Fed Just Getting Started With Rate Hikes, Mester Says, Acknowledges Recession Risk

Fed Just Getting Started With Rate Hikes, Mester Says, Acknowledges Recession Risk
Cleveland Federal Reserve Bank President Loretta Mester speaks in London, UK, on July 2, 2019. (REUTERS/Marc Jones/File Photo)
Tom Ozimek

The U.S. central bank is "just at the beginning" of its monetary tightening cycle and Americans should brace for interest rates to go higher as the Fed battles soaring inflation, Cleveland Fed President Loretta Mester said, while acknowledging the risk of a recession.

Mester, who is a voting member of the Federal Open Market Committee (FOMC), told CNBC in an interview that aired Wednesday that, in order to quell inflationary pressures, the Fed will have to keep hiking rates quickly to between 3 percent and 3.5 percent—and possibly higher if economic conditions warrant.
"It’s really important that we do that, and do it expeditiously and do it consistently as we go forward, so it’s after that point where I think there is more uncertainty about how far we’ll need to go in order to rein in inflation,” Mester said.

'A Little Bit Higher Into Restrictive Territory'

In order to quell stubbornly high inflationary pressures, she said the Fed might have to err on the side of tighter financial conditions.

"We’re on a path now to bring our interest rates up to a more normal level and then probably a little bit higher into restrictive territory," she told the outlet.

The FOMC at its June meeting voted to raise rates by 0.75 of a percentage point, the sharpest single boost since 1994, putting the target Federal Funds rate at between 1.5 percent and 1.75 percent.

Stubbornly high inflation has investors betting that, when the FOMC meets again at the end of July, they'll hike by another 75 basis points. Federal Funds rate futures contracts, as per the CME FedWatch Tool, put the odds of that size of a hike at 86.7 percent.

'There Are Risks of Recession'

After being behind the curve of the current inflationary wave, the Fed has moved aggressively to tighten monetary conditions, fueling fears of a recession.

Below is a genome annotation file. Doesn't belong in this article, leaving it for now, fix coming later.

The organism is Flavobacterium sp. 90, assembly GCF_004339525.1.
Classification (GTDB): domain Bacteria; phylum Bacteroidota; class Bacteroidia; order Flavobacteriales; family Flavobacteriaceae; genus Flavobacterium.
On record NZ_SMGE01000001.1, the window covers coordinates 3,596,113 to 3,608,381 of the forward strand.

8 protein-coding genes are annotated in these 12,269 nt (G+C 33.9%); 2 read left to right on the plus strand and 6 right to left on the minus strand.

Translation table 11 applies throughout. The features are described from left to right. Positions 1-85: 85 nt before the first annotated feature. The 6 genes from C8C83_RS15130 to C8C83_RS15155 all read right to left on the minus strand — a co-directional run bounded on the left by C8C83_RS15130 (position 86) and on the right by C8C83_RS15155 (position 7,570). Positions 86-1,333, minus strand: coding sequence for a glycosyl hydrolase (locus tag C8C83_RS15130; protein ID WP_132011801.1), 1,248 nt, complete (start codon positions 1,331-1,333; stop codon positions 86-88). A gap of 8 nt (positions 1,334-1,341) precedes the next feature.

Fed Chair Jerome Powell said recently that the Fed's commitment to bringing down inflation was "unconditional" while acknowledging that the fight against soaring prices could push up unemployment.

Some analysts believe the U.S. economy has already tipped into a contraction, with the latest Atlanta Fed real-time GDP projection estimating that second-quarter growth stands at 0.3 percent, up from a reading of 0.0 percent a week prior. The economy contracted 1.5 percent in the first quarter, with a recession generally defined as two consecutive quarters of negative growth.

While Mester acknowledged in the interview that "there are risks of recession," she said it's not her baseline forecast for the U.S. economy, just for "growth to be slower this year."

Expecting a slowdown but not an outright recession is also the view expressed by New York Fed President John Williams in a separate interview on CNBC on Tuesday.

“A recession is not my base case right now,” Williams told the outlet. “I think the economy is strong. Clearly financial conditions have tightened and I’m expecting growth to slow this year quite a bit relative to what we had last year.”

Mester said she expects GDP growth this year to come in below 2 percent, while Williams' estimate put the figure at between 1 percent and 1.5 percent.

“But that’s not a recession,” Williams said. “It’s a slowdown that we need to see in the economy to really reduce the inflationary pressures that we have and bring inflation down.”

Billionaire investor and hedge fund manager Bill Ackman echoed Mester's view that the Fed needs to be unwavering in its tightening cycle.

"Business is a confidence game. Consumer confidence is weak because of inflation, not because of the economy. Jobs are plentiful and the economy is strong. The@federalreserve needs to act decisively to kill inflation and inflationary expectations. Then confidence can be restored," he wrote in a tweet Wednesday.

Mester said she expects what she described as a "bumpy ride" toward tighter financial conditions would drive up the unemployment rate from the current 3.6 percent to between 4 percent and 4.25 percent over the next two years.

Tom Ozimek is a senior reporter for The Epoch Times. He has a broad background in journalism, deposit insurance, marketing and communications, and adult education.